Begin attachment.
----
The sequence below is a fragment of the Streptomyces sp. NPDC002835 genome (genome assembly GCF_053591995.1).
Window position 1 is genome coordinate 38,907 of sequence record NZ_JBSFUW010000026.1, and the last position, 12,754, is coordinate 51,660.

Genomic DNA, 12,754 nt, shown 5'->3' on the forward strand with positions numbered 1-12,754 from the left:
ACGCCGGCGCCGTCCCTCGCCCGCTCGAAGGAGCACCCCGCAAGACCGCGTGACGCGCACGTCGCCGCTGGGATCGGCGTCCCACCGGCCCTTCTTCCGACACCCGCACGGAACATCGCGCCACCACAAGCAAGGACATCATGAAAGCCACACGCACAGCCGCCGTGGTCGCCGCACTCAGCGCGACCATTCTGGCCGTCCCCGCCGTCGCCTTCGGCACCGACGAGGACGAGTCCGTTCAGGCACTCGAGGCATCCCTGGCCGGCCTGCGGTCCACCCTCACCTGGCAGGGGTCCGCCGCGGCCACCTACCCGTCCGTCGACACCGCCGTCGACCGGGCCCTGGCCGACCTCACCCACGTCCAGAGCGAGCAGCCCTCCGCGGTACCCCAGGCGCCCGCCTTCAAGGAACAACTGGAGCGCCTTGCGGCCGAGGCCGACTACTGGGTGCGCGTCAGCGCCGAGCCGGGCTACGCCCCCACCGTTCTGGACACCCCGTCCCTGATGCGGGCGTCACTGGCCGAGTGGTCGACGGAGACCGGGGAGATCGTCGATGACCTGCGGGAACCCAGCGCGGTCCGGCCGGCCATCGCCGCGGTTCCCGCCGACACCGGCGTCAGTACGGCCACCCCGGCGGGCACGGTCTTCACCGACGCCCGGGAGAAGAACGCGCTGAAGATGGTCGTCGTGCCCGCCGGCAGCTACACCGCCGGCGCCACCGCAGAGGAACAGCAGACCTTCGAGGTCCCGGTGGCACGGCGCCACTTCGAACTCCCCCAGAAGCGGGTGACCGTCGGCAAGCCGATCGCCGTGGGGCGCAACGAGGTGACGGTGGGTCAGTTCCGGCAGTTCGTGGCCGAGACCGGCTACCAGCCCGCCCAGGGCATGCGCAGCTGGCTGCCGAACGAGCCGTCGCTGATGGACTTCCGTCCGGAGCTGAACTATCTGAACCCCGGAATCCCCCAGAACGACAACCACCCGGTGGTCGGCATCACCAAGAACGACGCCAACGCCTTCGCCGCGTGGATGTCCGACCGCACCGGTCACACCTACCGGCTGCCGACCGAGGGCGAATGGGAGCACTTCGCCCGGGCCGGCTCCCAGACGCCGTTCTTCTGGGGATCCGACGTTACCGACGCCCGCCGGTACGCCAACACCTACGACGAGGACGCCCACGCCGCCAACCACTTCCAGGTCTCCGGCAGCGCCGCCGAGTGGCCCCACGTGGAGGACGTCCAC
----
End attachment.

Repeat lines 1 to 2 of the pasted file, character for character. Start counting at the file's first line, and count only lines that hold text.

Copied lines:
The sequence below is a fragment of the Streptomyces sp. NPDC002835 genome (genome assembly GCF_053591995.1).
Window position 1 is genome coordinate 38,907 of sequence record NZ_JBSFUW010000026.1, and the last position, 12,754, is coordinate 51,660.